• Provide a description of the risk based upon an objective evaluation of the likelihood of occurrence of undesirable side effects for a given dose of exposure.

  • Describe the analysis of potential public exposure and the nature of the calculated risk.

The Goals

  • To develop a state of the art appreciation for for the complexity of the issues involved in Scientific Diving.

  • To develop perspective with regard to risks vs. benefits of Scientific Diving.

  • To provide objective data with regard to current issues in the field.

The Calculated Risk

  • The description of the risk is then based upon the objective evaluation of the likelihood of the occurrence of undesirable side effects following a given ?dose" of aquatic exposure.

  • We will never be without risk in diving but we must use reasonable care in determining the degree of risk we are prepared to accept.

Acceptable Risk

  • There is no guarantee of diving safety and all risks are relative to the specific conditions of each project.

  • All participants must make a personal decision regarding the degree of relative risk that is acceptable to them.

  • Diving safety programs require implementation at the operational level.

Comparison of Risks

  • The rate and intensity of accidental injury and fatality is more under the control of behavior (and misbehavior), than it is under the control of product design or a government regulation.

  • One effective way to manage a risk is to concentrate on public awareness of the risks vs. benefits of Scientific Diving.

Thoughts for the day

  • A 190" limit for air diving may be overly conservative

  • 1914 air was being used to 300?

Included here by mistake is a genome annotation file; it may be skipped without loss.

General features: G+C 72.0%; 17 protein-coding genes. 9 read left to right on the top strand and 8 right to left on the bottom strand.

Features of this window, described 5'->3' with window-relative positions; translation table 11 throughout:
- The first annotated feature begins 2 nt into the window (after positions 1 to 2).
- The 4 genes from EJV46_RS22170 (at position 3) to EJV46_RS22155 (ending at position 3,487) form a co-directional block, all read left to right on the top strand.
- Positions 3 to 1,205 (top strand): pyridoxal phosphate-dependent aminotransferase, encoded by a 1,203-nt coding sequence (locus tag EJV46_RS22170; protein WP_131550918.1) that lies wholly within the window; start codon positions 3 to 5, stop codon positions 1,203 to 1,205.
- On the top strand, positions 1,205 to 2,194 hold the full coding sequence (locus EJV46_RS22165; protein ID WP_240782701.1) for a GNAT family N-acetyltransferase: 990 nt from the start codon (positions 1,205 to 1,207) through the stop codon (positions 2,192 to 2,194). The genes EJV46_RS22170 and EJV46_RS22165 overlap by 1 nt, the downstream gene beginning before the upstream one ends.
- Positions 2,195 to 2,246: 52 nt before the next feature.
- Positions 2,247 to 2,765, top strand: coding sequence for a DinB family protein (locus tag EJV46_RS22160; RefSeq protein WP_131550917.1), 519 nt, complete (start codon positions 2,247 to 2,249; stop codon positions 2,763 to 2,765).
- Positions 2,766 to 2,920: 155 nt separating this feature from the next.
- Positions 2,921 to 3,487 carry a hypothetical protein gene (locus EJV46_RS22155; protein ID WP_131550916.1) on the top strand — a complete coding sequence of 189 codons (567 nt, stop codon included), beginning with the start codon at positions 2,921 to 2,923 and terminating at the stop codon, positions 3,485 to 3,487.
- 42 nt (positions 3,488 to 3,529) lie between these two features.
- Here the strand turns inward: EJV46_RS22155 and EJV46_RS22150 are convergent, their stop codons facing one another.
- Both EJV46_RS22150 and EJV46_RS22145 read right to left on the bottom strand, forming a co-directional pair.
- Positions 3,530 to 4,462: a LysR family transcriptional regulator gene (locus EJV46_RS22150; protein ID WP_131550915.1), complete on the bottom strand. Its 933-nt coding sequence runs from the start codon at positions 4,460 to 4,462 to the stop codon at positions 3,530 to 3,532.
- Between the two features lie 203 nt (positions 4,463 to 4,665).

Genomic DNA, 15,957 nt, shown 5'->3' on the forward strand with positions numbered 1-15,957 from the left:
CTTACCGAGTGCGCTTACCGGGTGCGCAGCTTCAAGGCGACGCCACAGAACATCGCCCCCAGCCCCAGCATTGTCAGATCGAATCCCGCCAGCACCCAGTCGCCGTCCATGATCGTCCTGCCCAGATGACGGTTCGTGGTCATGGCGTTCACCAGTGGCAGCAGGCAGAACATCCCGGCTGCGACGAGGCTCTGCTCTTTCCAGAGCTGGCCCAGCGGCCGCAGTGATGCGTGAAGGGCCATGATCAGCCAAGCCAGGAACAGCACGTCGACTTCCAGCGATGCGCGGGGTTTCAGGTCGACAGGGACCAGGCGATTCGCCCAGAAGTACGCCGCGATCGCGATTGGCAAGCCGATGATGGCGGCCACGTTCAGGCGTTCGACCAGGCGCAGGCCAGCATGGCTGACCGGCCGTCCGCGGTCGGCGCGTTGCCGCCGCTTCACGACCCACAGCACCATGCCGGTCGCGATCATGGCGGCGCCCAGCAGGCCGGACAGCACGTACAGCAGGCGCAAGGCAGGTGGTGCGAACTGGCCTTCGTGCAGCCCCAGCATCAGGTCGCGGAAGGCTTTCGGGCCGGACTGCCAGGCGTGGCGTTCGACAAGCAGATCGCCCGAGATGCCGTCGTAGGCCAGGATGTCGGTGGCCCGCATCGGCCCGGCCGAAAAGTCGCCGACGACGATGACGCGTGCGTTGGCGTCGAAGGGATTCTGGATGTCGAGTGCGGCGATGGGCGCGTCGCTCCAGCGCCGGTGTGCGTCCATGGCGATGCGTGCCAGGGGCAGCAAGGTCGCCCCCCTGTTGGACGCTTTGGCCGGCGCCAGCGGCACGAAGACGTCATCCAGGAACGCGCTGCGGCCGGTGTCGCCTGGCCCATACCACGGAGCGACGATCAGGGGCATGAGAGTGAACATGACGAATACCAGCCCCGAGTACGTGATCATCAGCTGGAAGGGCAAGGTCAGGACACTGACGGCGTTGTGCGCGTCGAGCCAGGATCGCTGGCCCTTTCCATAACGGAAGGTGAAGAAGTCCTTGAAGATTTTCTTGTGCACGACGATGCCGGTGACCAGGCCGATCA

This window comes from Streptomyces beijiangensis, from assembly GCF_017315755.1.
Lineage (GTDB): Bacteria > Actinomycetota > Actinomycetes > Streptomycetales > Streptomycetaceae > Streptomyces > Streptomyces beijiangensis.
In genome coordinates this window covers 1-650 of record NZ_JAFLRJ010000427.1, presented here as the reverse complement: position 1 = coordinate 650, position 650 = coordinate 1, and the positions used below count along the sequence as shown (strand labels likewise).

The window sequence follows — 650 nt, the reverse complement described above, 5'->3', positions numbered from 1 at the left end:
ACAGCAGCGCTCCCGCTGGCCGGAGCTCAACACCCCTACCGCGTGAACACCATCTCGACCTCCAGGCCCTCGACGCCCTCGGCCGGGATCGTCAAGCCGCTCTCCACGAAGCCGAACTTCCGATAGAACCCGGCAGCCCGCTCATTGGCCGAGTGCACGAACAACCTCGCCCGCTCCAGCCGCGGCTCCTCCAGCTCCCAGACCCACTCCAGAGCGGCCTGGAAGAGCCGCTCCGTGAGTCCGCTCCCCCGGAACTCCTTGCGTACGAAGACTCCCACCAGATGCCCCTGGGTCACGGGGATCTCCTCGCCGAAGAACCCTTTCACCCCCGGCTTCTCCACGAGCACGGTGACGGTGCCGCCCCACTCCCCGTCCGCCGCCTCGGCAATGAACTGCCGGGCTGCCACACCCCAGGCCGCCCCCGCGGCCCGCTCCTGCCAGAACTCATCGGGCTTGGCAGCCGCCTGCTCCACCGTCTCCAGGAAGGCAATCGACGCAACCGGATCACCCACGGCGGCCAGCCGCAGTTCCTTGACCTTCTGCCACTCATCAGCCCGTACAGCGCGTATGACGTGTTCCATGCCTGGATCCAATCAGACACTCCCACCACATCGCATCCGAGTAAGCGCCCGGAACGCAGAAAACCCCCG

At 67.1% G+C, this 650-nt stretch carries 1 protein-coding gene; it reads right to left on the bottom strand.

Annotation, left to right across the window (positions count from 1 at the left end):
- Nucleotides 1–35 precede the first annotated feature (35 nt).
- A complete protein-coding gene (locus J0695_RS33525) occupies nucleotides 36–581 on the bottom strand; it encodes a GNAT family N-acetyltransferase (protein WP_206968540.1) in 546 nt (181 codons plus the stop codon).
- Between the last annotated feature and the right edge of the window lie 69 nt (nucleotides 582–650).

• Ohgushi self contained air used at 324" in 1918

  • Surface supplied air used to 300" in 1915

  • Using mixed gas technology is common in 1900?s

  • Currently mixed gas open and closed circuit Used to 1000+ feet.

  • Light weight mixed gas apparatus used over 30 years

  • Scientific diving has been slow in taking advantage of new technology advances.

 

Original Presentation (Large .mht File Size)
Historical Perspective and Risk Management

 


Glen H. Egstrom,
 Ph.D B.S. UND 1950
Professor (Emeritus)

Teaching responsibilities at UCLA and during Diving Medical courses in the past 50 years have included courses and graduate seminars in applied anatomy, exercise physiology, underwater physiology, environmental physiology, aquatic kinesiology, biomechanical analysis and conditioning for optimal performances. As campus Diving Officer between 1964 and 1992 he also operated a major recreational and scientific scuba diving training program at UCLA and is currently a member of the UCLA Diving Control Board. As Director of the Underwater Kinesiology Laboratory he continues as the Principal Investigator for the Diving Safety Research Project and other aquatic safety studies. Biography

 

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© 2010 Dr. Glen Egstrom
All Rights Reserved.